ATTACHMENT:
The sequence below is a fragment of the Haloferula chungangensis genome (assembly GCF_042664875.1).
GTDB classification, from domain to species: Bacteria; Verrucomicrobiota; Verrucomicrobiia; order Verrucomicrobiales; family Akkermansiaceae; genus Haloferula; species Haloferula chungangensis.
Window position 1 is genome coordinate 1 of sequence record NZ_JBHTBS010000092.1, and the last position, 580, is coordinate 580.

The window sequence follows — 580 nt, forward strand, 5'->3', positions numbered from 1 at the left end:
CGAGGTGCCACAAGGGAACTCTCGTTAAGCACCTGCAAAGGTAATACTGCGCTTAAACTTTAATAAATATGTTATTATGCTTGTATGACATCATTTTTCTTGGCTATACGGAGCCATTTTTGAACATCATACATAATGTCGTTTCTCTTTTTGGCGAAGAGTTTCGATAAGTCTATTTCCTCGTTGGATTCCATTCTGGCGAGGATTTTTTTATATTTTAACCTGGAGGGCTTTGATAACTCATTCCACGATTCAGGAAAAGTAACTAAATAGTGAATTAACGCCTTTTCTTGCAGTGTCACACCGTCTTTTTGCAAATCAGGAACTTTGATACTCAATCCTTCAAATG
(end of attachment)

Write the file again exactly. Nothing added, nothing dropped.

The sequence below is a fragment of the Haloferula chungangensis genome (assembly GCF_042664875.1).
GTDB classification, from domain to species: Bacteria; Verrucomicrobiota; Verrucomicrobiia; order Verrucomicrobiales; family Akkermansiaceae; genus Haloferula; species Haloferula chungangensis.
Window position 1 is genome coordinate 1 of sequence record NZ_JBHTBS010000092.1, and the last position, 580, is coordinate 580.

The window sequence follows — 580 nt, forward strand, 5'->3', positions numbered from 1 at the left end:
CGAGGTGCCACAAGGGAACTCTCGTTAAGCACCTGCAAAGGTAATACTGCGCTTAAACTTTAATAAATATGTTATTATGCTTGTATGACATCATTTTTCTTGGCTATACGGAGCCATTTTTGAACATCATACATAATGTCGTTTCTCTTTTTGGCGAAGAGTTTCGATAAGTCTATTTCCTCGTTGGATTCCATTCTGGCGAGGATTTTTTTATATTTTAACCTGGAGGGCTTTGATAACTCATTCCACGATTCAGGAAAAGTAACTAAATAGTGAATTAACGCCTTTTCTTGCAGTGTCACACCGTCTTTTTGCAAATCAGGAACTTTGATACTCAATCCTTCAAATG